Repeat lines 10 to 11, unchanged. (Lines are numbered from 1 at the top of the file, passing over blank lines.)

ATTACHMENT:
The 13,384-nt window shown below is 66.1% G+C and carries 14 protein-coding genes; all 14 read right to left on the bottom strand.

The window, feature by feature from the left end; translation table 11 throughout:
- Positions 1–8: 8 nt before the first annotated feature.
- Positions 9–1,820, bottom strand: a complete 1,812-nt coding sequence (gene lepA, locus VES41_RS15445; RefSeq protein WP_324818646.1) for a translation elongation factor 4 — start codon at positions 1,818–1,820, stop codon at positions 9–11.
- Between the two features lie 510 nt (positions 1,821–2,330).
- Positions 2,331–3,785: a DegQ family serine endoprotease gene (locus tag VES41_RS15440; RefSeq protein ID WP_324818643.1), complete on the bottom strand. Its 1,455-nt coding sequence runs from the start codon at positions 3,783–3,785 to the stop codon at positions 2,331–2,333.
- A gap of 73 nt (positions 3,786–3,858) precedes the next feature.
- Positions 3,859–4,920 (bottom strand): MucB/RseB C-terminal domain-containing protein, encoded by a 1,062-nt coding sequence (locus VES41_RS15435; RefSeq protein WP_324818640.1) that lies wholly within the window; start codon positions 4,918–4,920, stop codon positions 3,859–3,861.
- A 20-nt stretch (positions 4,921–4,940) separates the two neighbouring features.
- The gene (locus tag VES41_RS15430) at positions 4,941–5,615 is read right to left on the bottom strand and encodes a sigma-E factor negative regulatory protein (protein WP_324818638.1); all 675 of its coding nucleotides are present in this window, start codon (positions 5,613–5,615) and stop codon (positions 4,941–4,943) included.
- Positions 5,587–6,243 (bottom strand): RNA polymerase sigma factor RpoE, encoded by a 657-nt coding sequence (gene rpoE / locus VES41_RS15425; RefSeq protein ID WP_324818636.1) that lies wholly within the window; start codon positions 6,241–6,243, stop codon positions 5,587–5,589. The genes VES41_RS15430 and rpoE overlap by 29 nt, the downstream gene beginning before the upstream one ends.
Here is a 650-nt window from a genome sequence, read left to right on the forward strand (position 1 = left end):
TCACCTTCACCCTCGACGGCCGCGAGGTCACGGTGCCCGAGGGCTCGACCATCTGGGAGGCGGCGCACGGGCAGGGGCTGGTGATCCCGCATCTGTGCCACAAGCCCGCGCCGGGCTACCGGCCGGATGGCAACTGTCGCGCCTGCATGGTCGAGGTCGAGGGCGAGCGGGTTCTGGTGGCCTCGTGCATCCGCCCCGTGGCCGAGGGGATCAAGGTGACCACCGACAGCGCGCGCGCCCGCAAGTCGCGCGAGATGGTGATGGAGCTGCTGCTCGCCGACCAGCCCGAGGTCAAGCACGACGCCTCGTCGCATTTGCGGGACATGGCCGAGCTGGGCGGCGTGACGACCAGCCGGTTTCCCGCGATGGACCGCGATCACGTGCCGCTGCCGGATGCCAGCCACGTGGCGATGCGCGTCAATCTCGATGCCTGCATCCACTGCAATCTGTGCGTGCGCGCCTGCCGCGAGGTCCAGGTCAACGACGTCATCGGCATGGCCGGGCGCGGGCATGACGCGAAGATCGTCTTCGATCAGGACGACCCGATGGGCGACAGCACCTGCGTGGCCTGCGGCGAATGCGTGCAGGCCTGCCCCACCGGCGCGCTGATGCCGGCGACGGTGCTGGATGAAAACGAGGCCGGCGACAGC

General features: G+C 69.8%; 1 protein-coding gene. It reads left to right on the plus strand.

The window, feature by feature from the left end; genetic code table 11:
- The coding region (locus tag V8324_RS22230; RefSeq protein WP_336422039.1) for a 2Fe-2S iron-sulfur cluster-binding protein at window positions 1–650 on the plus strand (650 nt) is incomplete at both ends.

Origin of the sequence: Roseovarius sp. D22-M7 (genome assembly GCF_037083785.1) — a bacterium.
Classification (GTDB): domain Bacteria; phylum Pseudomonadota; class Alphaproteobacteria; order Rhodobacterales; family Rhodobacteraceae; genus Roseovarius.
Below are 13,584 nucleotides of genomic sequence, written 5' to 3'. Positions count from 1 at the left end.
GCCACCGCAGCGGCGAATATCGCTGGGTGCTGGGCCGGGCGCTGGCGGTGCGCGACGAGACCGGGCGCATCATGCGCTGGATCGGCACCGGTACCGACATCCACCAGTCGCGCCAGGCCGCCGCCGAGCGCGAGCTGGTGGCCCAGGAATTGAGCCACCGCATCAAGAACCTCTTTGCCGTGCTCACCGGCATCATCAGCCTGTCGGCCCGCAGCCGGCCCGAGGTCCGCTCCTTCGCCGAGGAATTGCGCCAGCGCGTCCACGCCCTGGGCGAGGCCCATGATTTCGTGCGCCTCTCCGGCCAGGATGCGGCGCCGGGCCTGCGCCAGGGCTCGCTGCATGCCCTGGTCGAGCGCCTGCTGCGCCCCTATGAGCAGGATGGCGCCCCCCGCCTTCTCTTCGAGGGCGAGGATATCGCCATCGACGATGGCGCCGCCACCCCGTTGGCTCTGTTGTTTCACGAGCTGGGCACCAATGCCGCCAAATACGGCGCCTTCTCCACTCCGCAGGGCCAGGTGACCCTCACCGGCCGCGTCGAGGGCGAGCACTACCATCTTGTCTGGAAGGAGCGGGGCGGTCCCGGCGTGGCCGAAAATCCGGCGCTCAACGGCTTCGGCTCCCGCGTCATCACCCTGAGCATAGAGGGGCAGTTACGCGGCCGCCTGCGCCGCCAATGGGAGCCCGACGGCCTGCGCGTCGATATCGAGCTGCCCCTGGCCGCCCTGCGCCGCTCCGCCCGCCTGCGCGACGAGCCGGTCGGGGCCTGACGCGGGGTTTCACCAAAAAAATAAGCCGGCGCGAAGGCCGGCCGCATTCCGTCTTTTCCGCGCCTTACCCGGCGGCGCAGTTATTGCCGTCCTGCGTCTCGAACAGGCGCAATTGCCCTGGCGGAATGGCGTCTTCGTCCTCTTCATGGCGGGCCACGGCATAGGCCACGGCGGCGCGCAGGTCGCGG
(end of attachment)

- The gene (locus tag VES41_RS15430) at positions 4,941–5,615 is read right to left on the bottom strand and encodes a sigma-E factor negative regulatory protein (protein WP_324818638.1); all 675 of its coding nucleotides are present in this window, start codon (positions 5,613–5,615) and stop codon (positions 4,941–4,943) included.
- Positions 5,587–6,243 (bottom strand): RNA polymerase sigma factor RpoE, encoded by a 657-nt coding sequence (gene rpoE / locus VES41_RS15425; RefSeq protein ID WP_324818636.1) that lies wholly within the window; start codon positions 6,241–6,243, stop codon positions 5,587–5,589. The genes VES41_RS15430 and rpoE overlap by 29 nt, the downstream gene beginning before the upstream one ends.